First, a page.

For those with neurological injuries which affect the use of both their arms and legs, options can be limited for assistive devices to help with ambulation. Those with paralysis in their legs who still have control of their arms can use their upper extremities to assist with balance or propulsion such as in wheelchairs or more advanced robotic devices. Those with loss of control of both upper and lower extremities, however, such as in the case of cervical level spinal cord injuries or diseases such as ALS have much more limited options. Even if a device were to allow a quadriplegic person to stand, it would be difficult for them to advance their movement.

This is part of the reason why the BCI exoskeleton developed by Korea University and TU Berlin is so groundbreaking and amazing. An EEG cap allows the user to focus on flickering LED lights, each at a different frequency with a different command. The commands are: walking, turning left, standing, turning right, and sitting. A visual focus on one of these commands by the user is received by the EEG cap and changes the action potential to trigger a response for movement by the exoskeleton. This mirrors the response of muscles in our own system, it is the change in voltage which causes the nerves to send signals to muscles to contract for desired movement.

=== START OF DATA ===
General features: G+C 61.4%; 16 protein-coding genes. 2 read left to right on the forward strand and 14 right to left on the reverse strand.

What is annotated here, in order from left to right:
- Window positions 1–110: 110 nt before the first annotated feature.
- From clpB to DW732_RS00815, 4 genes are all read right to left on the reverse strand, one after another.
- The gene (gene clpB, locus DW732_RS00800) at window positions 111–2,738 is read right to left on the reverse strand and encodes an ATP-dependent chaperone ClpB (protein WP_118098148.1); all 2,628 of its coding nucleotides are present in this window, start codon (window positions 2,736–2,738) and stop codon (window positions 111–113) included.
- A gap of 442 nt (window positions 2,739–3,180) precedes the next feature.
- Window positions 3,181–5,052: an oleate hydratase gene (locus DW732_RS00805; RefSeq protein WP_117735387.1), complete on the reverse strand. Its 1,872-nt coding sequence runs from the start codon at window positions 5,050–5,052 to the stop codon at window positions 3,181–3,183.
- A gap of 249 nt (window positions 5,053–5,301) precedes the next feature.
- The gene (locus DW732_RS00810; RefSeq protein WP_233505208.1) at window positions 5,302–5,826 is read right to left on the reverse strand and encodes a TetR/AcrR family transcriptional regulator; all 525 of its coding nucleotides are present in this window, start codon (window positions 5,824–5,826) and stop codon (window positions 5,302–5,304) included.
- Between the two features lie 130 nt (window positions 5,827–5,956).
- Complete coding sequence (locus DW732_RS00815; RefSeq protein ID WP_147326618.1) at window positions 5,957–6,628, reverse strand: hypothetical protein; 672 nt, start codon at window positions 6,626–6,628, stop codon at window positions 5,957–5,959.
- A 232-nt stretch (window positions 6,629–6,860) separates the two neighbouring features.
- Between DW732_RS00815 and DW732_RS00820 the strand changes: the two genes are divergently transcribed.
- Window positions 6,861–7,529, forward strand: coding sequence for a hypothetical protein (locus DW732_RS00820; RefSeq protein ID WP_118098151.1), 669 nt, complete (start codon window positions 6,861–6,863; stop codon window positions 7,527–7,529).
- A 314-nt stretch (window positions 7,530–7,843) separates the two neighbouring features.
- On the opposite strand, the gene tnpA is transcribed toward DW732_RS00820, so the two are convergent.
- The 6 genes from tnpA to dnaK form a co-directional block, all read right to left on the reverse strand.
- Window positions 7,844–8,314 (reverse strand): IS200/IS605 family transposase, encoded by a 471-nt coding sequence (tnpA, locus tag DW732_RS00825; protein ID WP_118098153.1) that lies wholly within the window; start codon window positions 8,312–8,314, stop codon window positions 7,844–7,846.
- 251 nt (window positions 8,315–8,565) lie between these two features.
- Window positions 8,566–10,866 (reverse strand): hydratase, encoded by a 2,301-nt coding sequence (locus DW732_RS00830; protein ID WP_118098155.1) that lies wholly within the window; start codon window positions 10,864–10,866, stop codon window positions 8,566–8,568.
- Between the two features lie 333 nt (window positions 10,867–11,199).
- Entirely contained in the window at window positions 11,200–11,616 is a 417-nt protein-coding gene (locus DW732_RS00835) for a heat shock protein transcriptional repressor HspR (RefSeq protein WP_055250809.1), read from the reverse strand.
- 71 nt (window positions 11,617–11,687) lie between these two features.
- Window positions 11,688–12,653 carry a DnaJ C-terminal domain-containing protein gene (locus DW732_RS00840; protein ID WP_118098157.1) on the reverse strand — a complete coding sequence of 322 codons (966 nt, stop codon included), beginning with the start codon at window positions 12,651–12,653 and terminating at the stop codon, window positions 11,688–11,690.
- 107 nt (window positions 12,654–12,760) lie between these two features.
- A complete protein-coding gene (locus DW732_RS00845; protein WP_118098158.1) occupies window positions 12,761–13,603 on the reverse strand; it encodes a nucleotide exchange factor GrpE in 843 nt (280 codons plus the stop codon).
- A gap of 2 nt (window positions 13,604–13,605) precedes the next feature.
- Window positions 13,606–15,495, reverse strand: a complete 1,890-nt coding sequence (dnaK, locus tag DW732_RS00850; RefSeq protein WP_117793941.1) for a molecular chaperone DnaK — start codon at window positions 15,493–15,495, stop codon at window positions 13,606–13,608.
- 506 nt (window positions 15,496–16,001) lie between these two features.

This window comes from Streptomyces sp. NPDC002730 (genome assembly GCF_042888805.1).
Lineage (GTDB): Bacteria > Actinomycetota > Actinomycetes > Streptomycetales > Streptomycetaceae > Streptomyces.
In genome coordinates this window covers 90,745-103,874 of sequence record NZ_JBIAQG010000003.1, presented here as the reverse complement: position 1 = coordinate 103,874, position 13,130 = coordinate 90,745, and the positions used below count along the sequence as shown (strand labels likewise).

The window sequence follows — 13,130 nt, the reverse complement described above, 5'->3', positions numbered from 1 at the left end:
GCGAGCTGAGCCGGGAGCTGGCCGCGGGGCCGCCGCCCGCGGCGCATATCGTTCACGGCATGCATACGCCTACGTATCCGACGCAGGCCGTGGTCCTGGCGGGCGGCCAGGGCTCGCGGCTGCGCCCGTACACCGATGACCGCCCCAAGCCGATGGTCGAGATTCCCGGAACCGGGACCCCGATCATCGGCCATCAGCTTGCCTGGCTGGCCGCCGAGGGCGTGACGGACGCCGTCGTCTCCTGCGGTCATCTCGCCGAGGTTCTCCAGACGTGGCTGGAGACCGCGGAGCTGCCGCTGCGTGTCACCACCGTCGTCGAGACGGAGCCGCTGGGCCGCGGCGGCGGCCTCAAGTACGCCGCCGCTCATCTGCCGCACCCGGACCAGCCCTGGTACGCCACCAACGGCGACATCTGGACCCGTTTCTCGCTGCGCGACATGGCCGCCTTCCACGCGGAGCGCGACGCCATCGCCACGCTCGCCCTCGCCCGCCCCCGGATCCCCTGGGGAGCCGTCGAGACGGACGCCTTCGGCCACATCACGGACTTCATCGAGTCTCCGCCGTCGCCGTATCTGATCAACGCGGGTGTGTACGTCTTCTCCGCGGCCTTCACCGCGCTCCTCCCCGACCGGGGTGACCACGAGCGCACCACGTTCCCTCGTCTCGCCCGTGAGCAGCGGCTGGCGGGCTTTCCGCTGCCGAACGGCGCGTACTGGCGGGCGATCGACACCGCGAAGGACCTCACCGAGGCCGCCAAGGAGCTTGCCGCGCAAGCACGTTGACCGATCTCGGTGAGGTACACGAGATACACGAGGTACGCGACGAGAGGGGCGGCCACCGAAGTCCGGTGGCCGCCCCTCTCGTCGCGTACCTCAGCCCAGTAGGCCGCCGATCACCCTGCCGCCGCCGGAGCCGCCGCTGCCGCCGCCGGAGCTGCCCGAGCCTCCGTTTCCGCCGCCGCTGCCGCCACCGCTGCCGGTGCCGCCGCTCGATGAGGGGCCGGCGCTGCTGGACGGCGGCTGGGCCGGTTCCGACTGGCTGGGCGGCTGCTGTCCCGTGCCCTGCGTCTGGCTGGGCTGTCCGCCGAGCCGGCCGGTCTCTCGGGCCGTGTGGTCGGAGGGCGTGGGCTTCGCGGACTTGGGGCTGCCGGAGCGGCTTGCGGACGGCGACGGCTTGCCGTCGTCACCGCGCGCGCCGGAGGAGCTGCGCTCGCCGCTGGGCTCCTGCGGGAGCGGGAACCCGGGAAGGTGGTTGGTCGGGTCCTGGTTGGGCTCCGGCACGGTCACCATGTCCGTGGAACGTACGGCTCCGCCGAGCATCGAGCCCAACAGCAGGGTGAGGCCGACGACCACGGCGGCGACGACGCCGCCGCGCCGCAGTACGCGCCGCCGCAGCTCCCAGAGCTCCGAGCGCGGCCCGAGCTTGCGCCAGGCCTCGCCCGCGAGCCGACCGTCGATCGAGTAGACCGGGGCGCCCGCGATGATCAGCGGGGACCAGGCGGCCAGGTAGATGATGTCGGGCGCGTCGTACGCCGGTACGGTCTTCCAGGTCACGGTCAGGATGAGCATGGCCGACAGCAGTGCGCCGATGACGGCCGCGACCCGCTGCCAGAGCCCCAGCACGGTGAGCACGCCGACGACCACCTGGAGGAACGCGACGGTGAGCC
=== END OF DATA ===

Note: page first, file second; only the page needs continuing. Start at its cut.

Truly, this exoskeleton is brilliant in the research and innovation behind the product. Please read the full paper that was published for the hard work and consideration that went into this project. While this is a research phase of design, hopefully this is a viable product that will become available to the general public soon.

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